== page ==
U.S. Department of Defense Approves iOS 6 Devices for Military Networks
Following a report from earlier this month indicating that the U.S. Department of Defense was preparing to approve Apple devices running iOS 6 for use on military networks, Bloomberg now reports that the department has officially issued the authorization, opening the door for greater use of Apple's products.
The Defense Department said in a statement today that it has approved the use of Cupertino, California-based Apple’s products running a version of the iOS 6 mobile platform.
The decision eventually may spur a three-way fight for a market long dominated by Waterloo, Ontario-based BlackBerry. The Pentagon on May 2 approved Suwon, South Korea-based Samsung’s devices, as well as BlackBerry 10 smartphones and BlackBerry PlayBook tablets.
The report notes that out of more than 600,000 mobile devices used by the Defense Department, only about 41,000 of those are Apple products, with most of those not connected directly to the military's networks. With the new approvals, Apple and Samsung are expected to eat into BlackBerry's roughly 75% share of mobile devices within the agency.
As noted in the report earlier this month, the Department of Defense's approval of iOS 6 devices for sensitive applications is expected to have impact beyond the military, with other businesses requiring strict security standards becoming more likely to embrace Apple's products.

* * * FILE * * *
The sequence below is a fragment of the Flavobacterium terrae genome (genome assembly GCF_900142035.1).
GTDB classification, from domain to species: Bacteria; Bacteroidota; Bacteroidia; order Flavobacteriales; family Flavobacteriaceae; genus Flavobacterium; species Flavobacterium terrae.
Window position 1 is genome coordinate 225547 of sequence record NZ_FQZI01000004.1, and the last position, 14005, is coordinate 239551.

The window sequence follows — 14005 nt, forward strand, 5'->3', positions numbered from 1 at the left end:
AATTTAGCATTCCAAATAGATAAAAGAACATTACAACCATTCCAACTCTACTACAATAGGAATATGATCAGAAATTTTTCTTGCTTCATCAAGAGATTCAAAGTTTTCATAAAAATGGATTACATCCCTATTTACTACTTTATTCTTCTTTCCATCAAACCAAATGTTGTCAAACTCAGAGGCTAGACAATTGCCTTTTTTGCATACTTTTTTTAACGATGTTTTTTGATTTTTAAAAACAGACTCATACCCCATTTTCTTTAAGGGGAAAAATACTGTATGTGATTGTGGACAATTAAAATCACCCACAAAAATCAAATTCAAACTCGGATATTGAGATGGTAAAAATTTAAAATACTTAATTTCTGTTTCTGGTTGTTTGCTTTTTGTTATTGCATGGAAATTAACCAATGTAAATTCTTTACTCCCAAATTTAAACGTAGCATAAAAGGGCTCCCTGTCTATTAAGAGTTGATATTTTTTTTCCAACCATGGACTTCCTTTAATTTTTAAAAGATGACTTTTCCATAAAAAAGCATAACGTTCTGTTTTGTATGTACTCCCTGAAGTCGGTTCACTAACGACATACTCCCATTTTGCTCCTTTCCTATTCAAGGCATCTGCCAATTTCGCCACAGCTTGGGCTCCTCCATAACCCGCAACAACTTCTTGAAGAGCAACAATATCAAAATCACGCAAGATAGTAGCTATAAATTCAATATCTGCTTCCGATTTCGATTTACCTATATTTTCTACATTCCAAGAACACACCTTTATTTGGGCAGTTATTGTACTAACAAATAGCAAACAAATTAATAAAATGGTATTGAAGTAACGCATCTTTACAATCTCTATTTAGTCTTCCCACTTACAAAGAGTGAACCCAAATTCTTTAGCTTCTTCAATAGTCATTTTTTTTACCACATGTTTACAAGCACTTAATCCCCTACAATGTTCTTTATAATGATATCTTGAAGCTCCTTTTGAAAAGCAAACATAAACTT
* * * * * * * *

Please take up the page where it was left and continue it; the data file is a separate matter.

Pentagon approval for iOS 6 devices comes just as The Street reports that the U.S. Air Force is expecting to save more than $50 million over ten years following last year's decision to replace thousands of pages of flight manuals with iPads.
"By removing all that paper, [Air Mobility Command] will capture about $750,000 in fuel savings [annually] just based off the decreased weight," said [electronic flight bag program manager Major Brian] Moritz.
Removing the need to print and distribute thousands of flight manuals, however, equates to an even greater cost saving. "It comes out to just over $5 million a year," noted Moritz. "With fuel savings, it comes out to $5.7 million annually in pure cost. When you look at $5.7 million a year, over 10 years, that's well over $50 million."
The Air Force is not the only group switching to iPads to replace traditional flight bags used by pilots, as a number of commercial airlines have also begun transitioning to the technology in order to reduce weight and therefore fuel costs, as well as lighten loads for the pilots themselves.
Update: Apple has provided a comment on the Pentagon approval to AllThingsD:
“With iPhone and iPad being tested or deployed in almost every Fortune 500 company, Apple continues to scale across enterprise with nearly 30,000 companies globally developing and distributing iOS apps for corporate use by their employees,” Apple spokeswoman Trudy Muller told AllThingsD. “The FIPS 140-2 certification and STIG approval demonstrate our ongoing commitment to deliver a secure platform to our enterprise and government customers around the world who deploy iOS devices on their networks.”
(Photo: James Rogers/The Street)